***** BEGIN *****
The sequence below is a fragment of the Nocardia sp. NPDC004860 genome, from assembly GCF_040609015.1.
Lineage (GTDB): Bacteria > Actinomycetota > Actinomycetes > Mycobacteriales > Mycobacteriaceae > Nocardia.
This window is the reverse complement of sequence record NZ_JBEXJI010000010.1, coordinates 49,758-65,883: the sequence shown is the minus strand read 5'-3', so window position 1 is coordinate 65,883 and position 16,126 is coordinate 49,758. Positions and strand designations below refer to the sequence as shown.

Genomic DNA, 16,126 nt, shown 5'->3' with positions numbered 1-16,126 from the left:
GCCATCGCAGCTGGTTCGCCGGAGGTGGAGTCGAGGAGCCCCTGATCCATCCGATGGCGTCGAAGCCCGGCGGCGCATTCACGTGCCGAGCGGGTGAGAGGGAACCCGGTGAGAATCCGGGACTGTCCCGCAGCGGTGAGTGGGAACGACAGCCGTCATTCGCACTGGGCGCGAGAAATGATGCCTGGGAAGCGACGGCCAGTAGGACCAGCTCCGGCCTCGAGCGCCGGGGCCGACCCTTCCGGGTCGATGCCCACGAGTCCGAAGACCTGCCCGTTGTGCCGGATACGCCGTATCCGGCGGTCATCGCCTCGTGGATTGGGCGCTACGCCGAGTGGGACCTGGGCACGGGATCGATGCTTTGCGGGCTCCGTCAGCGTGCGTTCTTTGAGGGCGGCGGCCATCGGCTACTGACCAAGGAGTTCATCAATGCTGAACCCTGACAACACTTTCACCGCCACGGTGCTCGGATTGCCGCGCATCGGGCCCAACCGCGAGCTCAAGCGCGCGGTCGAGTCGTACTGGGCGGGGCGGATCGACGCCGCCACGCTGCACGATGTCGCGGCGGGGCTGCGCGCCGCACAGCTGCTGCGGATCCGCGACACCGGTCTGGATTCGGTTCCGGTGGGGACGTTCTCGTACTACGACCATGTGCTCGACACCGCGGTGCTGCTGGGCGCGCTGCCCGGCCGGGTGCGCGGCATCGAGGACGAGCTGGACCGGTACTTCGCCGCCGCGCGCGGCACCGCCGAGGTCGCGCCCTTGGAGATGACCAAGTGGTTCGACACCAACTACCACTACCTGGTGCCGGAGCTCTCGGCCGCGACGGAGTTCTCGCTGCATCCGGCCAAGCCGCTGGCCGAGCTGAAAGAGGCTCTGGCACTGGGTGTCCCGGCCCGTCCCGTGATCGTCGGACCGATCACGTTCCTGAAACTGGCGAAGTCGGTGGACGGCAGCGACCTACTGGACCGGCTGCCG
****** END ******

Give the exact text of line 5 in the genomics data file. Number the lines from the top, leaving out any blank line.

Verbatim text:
GCCATCGCAGCTGGTTCGCCGGAGGTGGAGTCGAGGAGCCCCTGATCCATCCGATGGCGTCGAAGCCCGGCGGCGCATTCACGTGCCGAGCGGGTGAGAGGGAACCCGGTGAGAATCCGGGACTGTCCCGCAGCGGTGAGTGGGAACGACAGCCGTCATTCGCACTGGGCGCGAGAAATGATGCCTGGGAAGCGACGGCCAGTAGGACCAGCTCCGGCCTCGAGCGCCGGGGCCGACCCTTCCGGGTCGATGCCCACGAGTCCGAAGACCTGCCCGTTGTGCCGGATACGCCGTATCCGGCGGTCATCGCCTCGTGGATTGGGCGCTACGCCGAGTGGGACCTGGGCACGGGATCGATGCTTTGCGGGCTCCGTCAGCGTGCGTTCTTTGAGGGCGGCGGCCATCGGCTACTGACCAAGGAGTTCATCAATGCTGAACCCTGACAACACTTTCACCGCCACGGTGCTCGGATTGCCGCGCATCGGGCCCAACCGCGAGCTCAAGCGCGCGGTCGAGTCGTACTGGGCGGGGCGGATCGACGCCGCCACGCTGCACGATGTCGCGGCGGGGCTGCGCGCCGCACAGCTGCTGCGGATCCGCGACACCGGTCTGGATTCGGTTCCGGTGGGGACGTTCTCGTACTACGACCATGTGCTCGACACCGCGGTGCTGCTGGGCGCGCTGCCCGGCCGGGTGCGCGGCATCGAGGACGAGCTGGACCGGTACTTCGCCGCCGCGCGCGGCACCGCCGAGGTCGCGCCCTTGGAGATGACCAAGTGGTTCGACACCAACTACCACTACCTGGTGCCGGAGCTCTCGGCCGCGACGGAGTTCTCGCTGCATCCGGCCAAGCCGCTGGCCGAGCTGAAAGAGGCTCTGGCACTGGGTGTCCCGGCCCGTCCCGTGATCGTCGGACCGATCACGTTCCTGAAACTGGCGAAGTCGGTGGACGGCAGCGACCTACTGGACCGGCTGCCG